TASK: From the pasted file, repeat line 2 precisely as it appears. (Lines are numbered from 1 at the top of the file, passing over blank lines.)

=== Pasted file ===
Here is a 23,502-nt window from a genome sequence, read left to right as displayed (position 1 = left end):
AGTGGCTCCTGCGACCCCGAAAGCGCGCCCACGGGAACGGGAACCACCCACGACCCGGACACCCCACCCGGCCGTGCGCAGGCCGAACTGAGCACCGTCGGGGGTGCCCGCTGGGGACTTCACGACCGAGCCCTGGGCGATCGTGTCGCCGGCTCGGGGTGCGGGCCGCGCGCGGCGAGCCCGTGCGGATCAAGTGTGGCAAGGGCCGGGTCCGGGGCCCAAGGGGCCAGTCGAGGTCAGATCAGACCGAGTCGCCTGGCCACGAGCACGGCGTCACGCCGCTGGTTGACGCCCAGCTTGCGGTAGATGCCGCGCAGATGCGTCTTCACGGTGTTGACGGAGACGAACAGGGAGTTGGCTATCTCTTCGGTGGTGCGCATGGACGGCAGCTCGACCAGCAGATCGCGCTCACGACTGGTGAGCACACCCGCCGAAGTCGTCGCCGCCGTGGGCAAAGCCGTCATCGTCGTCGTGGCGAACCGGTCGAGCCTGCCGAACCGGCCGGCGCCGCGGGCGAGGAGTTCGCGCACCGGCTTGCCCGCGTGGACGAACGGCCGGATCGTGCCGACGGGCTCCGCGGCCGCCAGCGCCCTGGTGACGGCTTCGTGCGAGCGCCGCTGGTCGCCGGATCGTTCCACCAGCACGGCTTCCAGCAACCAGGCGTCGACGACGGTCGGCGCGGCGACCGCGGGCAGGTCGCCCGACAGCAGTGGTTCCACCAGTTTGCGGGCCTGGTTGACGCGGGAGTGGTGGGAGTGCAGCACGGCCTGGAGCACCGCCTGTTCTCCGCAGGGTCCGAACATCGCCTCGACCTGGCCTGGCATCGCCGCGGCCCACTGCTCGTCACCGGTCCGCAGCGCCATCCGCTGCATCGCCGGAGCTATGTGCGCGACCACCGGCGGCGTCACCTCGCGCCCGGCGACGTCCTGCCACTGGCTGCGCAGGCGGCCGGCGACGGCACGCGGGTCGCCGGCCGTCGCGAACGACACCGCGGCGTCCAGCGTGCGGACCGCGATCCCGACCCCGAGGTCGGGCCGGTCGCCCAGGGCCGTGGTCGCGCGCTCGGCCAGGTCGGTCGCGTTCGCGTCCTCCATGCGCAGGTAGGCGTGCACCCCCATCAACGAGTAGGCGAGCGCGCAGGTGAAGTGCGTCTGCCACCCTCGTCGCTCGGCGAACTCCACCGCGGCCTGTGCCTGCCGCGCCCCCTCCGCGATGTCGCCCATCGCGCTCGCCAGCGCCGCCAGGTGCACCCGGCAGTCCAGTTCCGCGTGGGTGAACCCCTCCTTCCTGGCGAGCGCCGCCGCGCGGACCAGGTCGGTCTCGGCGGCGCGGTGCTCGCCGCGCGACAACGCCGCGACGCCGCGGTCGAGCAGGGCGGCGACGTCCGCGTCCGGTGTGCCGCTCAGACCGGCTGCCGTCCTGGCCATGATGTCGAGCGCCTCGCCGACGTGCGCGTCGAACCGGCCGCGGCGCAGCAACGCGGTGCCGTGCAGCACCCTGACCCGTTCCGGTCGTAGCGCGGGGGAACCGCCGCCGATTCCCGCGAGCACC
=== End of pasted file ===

AGTGGCTCCTGCGACCCCGAAAGCGCGCCCACGGGAACGGGAACCACCCACGACCCGGACACCCCACCCGGCCGTGCGCAGGCCGAACTGAGCACCGTCGGGGGTGCCCGCTGGGGACTTCACGACCGAGCCCTGGGCGATCGTGTCGCCGGCTCGGGGTGCGGGCCGCGCGCGGCGAGCCCGTGCGGATCAAGTGTGGCAAGGGCCGGGTCCGGGGCCCAAGGGGCCAGTCGAGGTCAGATCAGACCGAGTCGCCTGGCCACGAGCACGGCGTCACGCCGCTGGTTGACGCCCAGCTTGCGGTAGATGCCGCGCAGATGCGTCTTCACGGTGTTGACGGAGACGAACAGGGAGTTGGCTATCTCTTCGGTGGTGCGCATGGACGGCAGCTCGACCAGCAGATCGCGCTCACGACTGGTGAGCACACCCGCCGAAGTCGTCGCCGCCGTGGGCAAAGCCGTCATCGTCGTCGTGGCGAACCGGTCGAGCCTGCCGAACCGGCCGGCGCCGCGGGCGAGGAGTTCGCGCACCGGCTTGCCCGCGTGGACGAACGGCCGGATCGTGCCGACGGGCTCCGCGGCCGCCAGCGCCCTGGTGACGGCTTCGTGCGAGCGCCGCTGGTCGCCGGATCGTTCCACCAGCACGGCTTCCAGCAACCAGGCGTCGACGACGGTCGGCGCGGCGACCGCGGGCAGGTCGCCCGACAGCAGTGGTTCCACCAGTTTGCGGGCCTGGTTGACGCGGGAGTGGTGGGAGTGCAGCACGGCCTGGAGCACCGCCTGTTCTCCGCAGGGTCCGAACATCGCCTCGACCTGGCCTGGCATCGCCGCGGCCCACTGCTCGTCACCGGTCCGCAGCGCCATCCGCTGCATCGCCGGAGCTATGTGCGCGACCACCGGCGGCGTCACCTCGCGCCCGGCGACGTCCTGCCACTGGCTGCGCAGGCGGCCGGCGACGGCACGCGGGTCGCCGGCCGTCGCGAACGACACCGCGGCGTCCAGCGTGCGGACCGCGATCCCGACCCCGAGGTCGGGCCGGTCGCCCAGGGCCGTGGTCGCGCGCTCGGCCAGGTCGGTCGCGTTCGCGTCCTCCATGCGCAGGTAGGCGTGCACCCCCATCAACGAGTAGGCGAGCGCGCAGGTGAAGTGCGTCTGCCACCCTCGTCGCTCGGCGAACTCCACCGCGGCCTGTGCCTGCCGCGCCCCCTCCGCGATGTCGCCCATCGCGCTCGCCAGCGCCGCCAGGTGCACCCGGCAGTCCAGTTCCGCGTGGGTGAACCCCTCCTTCCTGGCGAGCGCCGCCGCGCGGACCAGGTCGGTCTCGGCGGCGCGGTGCTCGCCGCGCGACAACGCCGCGACGCCGCGGTCGAGCAGGGCGGCGACGTCCGCGTCCGGTGTGCCGCTCAGACCGGCTGCCGTCCTGGCCATGATGTCGAGCGCCTCGCCGACGTGCGCGTCGAACCGGCCGCGGCGCAGCAACGCGGTGCCGTGCAGCACCCTGACCCGTTCCGGTCGTAGCGCGGGGGAACCGCCGCCGATTCCCGCGAGCACC